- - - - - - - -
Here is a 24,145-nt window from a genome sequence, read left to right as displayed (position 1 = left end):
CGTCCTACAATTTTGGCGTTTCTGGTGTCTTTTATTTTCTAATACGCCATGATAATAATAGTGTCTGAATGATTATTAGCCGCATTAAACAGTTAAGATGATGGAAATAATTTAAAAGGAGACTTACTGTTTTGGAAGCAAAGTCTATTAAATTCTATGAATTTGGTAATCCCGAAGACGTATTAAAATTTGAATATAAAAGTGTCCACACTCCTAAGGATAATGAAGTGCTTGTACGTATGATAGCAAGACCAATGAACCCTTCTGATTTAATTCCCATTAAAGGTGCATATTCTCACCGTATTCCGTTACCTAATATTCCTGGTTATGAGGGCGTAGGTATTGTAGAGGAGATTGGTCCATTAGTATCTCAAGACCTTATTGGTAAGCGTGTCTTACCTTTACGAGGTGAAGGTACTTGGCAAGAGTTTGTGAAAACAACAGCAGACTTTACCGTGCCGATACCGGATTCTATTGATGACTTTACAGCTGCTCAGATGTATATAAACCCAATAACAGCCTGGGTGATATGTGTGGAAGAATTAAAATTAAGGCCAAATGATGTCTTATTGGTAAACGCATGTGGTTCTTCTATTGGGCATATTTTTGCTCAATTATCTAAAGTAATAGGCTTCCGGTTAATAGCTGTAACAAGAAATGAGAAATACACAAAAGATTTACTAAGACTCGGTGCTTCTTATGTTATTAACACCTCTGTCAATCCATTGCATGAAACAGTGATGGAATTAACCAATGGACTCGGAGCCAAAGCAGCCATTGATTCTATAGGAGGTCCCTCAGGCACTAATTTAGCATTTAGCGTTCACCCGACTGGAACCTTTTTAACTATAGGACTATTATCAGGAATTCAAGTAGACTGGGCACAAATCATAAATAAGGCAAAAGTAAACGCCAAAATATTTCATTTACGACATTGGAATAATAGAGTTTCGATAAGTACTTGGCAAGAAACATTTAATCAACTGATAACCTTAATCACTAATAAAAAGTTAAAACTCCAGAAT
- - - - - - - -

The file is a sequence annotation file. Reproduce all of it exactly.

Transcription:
Here is a 24,145-nt window from a genome sequence, read left to right as displayed (position 1 = left end):
CGTCCTACAATTTTGGCGTTTCTGGTGTCTTTTATTTTCTAATACGCCATGATAATAATAGTGTCTGAATGATTATTAGCCGCATTAAACAGTTAAGATGATGGAAATAATTTAAAAGGAGACTTACTGTTTTGGAAGCAAAGTCTATTAAATTCTATGAATTTGGTAATCCCGAAGACGTATTAAAATTTGAATATAAAAGTGTCCACACTCCTAAGGATAATGAAGTGCTTGTACGTATGATAGCAAGACCAATGAACCCTTCTGATTTAATTCCCATTAAAGGTGCATATTCTCACCGTATTCCGTTACCTAATATTCCTGGTTATGAGGGCGTAGGTATTGTAGAGGAGATTGGTCCATTAGTATCTCAAGACCTTATTGGTAAGCGTGTCTTACCTTTACGAGGTGAAGGTACTTGGCAAGAGTTTGTGAAAACAACAGCAGACTTTACCGTGCCGATACCGGATTCTATTGATGACTTTACAGCTGCTCAGATGTATATAAACCCAATAACAGCCTGGGTGATATGTGTGGAAGAATTAAAATTAAGGCCAAATGATGTCTTATTGGTAAACGCATGTGGTTCTTCTATTGGGCATATTTTTGCTCAATTATCTAAAGTAATAGGCTTCCGGTTAATAGCTGTAACAAGAAATGAGAAATACACAAAAGATTTACTAAGACTCGGTGCTTCTTATGTTATTAACACCTCTGTCAATCCATTGCATGAAACAGTGATGGAATTAACCAATGGACTCGGAGCCAAAGCAGCCATTGATTCTATAGGAGGTCCCTCAGGCACTAATTTAGCATTTAGCGTTCACCCGACTGGAACCTTTTTAACTATAGGACTATTATCAGGAATTCAAGTAGACTGGGCACAAATCATAAATAAGGCAAAAGTAAACGCCAAAATATTTCATTTACGACATTGGAATAATAGAGTTTCGATAAGTACTTGGCAAGAAACATTTAATCAACTGATAACCTTAATCACTAATAAAAAGTTAAAACTCCAGAAT